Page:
Victorian Science Fiction: Understanding the rapidly changing world through speculation and storytelling

(Note: This article is a work in progress.  From time to time new information will be added and other parts changed.)


Steampunk is often coined as being based on Victorian science fiction.  But what does this really mean?

Science fiction (or sci-fi) is described as being a genre of speculative fiction. Speculative fiction being a broad genre of narrative fiction with supernatural or futuristic elements.

Sci-fi typically deals with creative and imaginative concepts that include, but are not limited to;
  • futuristic science and technology
  • space travel
  • time travel
  • faster than light travel
  • parallel universes
  • extraterrestrial life
It often explores the potential impact and consequence of science and innovation by extrapolating it into a potential future.  As such is it often called a "literature of ideas".  Through this exploration of ideas and possibilities it helps the author and reader to better understand the current world.

This method of speculation through storytelling dates back centuries, but such early works do not include the "Science" element.  This did not appear until the Age of Reason and the development of modern science, which lead to Johannes Kepler and his book Somnium. Somnium depicts a journey to the Moon and how the Earth's motion is seen from there.  It is this work that many, including Isaac Asimov and Carl Sagan, believe is the first science fiction story.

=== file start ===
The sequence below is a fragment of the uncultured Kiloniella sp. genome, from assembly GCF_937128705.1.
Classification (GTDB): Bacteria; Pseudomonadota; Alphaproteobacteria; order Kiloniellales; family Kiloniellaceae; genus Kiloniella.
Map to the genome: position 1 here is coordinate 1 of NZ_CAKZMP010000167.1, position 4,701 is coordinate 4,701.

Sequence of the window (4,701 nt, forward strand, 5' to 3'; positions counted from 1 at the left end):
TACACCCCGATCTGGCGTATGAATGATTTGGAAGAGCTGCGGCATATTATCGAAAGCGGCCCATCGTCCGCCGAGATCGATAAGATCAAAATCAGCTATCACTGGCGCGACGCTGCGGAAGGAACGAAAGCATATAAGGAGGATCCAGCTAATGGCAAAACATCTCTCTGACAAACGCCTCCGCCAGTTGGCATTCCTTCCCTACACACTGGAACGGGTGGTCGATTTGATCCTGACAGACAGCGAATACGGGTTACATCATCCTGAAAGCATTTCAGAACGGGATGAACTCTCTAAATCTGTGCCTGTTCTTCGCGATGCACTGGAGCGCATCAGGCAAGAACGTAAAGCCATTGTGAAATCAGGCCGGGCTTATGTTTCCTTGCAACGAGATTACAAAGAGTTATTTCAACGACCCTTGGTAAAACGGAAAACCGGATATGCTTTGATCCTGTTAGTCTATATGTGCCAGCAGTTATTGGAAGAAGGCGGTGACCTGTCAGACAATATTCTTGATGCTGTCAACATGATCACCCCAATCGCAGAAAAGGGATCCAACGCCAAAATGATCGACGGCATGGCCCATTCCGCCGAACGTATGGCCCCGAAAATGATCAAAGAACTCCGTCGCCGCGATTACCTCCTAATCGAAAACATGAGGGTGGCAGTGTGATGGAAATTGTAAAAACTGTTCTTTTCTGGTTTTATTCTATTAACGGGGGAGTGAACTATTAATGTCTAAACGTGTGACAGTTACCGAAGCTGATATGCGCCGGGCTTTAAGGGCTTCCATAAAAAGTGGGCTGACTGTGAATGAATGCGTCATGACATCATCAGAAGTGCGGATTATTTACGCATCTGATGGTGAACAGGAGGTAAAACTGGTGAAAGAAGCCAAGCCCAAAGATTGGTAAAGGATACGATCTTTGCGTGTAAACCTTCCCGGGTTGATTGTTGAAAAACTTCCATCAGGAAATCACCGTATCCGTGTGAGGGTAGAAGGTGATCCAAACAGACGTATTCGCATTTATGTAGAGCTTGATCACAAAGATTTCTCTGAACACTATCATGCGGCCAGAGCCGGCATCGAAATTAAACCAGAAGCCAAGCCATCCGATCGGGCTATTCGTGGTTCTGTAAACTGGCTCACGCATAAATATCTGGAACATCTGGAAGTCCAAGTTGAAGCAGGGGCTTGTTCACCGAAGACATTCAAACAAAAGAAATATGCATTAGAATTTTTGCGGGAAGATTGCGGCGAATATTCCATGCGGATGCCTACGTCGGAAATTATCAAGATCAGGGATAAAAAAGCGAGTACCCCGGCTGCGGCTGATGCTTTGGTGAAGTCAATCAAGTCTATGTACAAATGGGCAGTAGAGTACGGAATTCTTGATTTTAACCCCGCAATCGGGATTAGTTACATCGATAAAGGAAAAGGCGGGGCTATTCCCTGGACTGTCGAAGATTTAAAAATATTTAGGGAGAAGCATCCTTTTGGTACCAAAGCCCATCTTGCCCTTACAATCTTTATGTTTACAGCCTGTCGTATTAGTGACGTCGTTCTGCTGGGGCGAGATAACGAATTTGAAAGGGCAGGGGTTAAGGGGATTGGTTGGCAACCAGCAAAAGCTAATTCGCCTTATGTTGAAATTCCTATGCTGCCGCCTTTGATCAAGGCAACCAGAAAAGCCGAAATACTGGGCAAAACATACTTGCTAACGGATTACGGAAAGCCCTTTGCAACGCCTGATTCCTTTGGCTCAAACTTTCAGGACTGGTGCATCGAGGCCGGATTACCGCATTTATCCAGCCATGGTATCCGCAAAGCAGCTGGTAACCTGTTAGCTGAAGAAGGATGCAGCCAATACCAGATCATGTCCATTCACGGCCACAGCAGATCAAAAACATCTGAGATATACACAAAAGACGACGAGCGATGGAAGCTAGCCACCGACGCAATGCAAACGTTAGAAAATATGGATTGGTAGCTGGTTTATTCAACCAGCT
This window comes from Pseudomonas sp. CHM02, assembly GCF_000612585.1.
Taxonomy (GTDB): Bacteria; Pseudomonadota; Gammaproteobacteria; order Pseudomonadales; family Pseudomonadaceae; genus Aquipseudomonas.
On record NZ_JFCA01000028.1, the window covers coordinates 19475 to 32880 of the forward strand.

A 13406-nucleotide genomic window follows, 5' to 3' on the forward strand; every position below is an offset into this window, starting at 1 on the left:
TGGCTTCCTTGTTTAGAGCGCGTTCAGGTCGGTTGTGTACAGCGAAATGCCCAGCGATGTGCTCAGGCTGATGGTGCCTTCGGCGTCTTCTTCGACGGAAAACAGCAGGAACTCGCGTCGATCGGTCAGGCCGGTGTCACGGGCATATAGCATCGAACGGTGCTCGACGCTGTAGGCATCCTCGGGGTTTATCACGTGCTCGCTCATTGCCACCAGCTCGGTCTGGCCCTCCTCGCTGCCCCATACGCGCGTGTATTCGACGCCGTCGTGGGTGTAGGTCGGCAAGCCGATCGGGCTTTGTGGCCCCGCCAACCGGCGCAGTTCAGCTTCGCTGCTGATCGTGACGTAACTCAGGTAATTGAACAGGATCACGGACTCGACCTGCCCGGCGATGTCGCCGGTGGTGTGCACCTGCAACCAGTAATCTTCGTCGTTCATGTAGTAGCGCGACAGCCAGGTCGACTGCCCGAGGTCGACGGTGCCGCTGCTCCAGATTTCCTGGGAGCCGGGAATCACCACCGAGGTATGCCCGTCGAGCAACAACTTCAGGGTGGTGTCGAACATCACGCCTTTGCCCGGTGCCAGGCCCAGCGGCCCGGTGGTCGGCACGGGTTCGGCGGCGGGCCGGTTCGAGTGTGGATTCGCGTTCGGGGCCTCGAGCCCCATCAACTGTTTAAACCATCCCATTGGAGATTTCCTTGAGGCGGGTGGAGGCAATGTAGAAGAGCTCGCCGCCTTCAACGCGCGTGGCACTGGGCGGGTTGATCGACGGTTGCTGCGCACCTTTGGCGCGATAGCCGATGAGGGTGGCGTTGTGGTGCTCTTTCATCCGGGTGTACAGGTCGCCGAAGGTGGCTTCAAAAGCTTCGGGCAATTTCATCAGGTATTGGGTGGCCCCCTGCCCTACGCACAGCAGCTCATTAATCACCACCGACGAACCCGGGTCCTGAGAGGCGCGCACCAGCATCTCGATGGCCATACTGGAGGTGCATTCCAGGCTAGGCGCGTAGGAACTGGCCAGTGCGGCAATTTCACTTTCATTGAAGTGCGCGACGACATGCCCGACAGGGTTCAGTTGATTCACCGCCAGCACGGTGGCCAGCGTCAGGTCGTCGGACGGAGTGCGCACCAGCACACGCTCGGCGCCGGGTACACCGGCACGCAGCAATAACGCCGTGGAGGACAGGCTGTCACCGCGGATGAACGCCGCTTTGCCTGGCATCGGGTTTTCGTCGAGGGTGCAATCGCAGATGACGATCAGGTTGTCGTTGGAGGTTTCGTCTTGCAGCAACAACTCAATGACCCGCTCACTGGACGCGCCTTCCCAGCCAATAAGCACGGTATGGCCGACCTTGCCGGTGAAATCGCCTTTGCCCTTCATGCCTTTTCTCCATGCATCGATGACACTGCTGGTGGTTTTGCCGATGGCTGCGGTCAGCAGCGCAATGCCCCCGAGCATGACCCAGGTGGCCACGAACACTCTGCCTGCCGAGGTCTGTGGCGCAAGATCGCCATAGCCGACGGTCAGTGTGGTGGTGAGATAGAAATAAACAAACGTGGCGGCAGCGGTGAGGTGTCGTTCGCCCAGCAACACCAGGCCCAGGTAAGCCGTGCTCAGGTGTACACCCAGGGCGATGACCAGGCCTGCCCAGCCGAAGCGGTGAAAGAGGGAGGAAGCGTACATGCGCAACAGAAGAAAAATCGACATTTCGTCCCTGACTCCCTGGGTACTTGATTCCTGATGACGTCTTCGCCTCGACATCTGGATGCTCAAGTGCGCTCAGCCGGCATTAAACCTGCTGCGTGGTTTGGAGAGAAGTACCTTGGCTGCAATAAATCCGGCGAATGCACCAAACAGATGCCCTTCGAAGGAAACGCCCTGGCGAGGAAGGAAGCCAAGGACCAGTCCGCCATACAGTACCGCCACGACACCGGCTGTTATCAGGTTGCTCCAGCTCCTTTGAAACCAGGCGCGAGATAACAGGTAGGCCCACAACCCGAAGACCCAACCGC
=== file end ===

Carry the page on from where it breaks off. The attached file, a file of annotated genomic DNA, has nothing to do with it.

Following improvements to the printing press during the Industrial Revolution and the development of the novel as a literary form in the early 19th century, we see the real dawning of science fiction;
  • Mary Shelley
    • Frankenstein (1818)
    • The Last Man (1826)
The Victorian era then brought with it new technologies like electricity, the telegraph and powered transportation;
  • Jules Verne
    • Journey to the Center of the Earth (1864)
    • Twenty Thousand Leagues Under the Sea (1870)
    • Around the World in Eighty Days (1873)
An 1889 Hetzel poster advertising Verne's works
See page for author [Public domain], via Wikimedia Commons

  • H. G. Wells
    • The Time Machine (1895)
    • The Island of Doctor Moreau (1896)
    • The Invisible Man (1897)
    • The War of the Worlds (1898)
It is these works, the works of Shelley, Verne and Wells, written throughout the 19th century that make the basis of modern science fiction.  These works are what we term to be Victorian science fiction.


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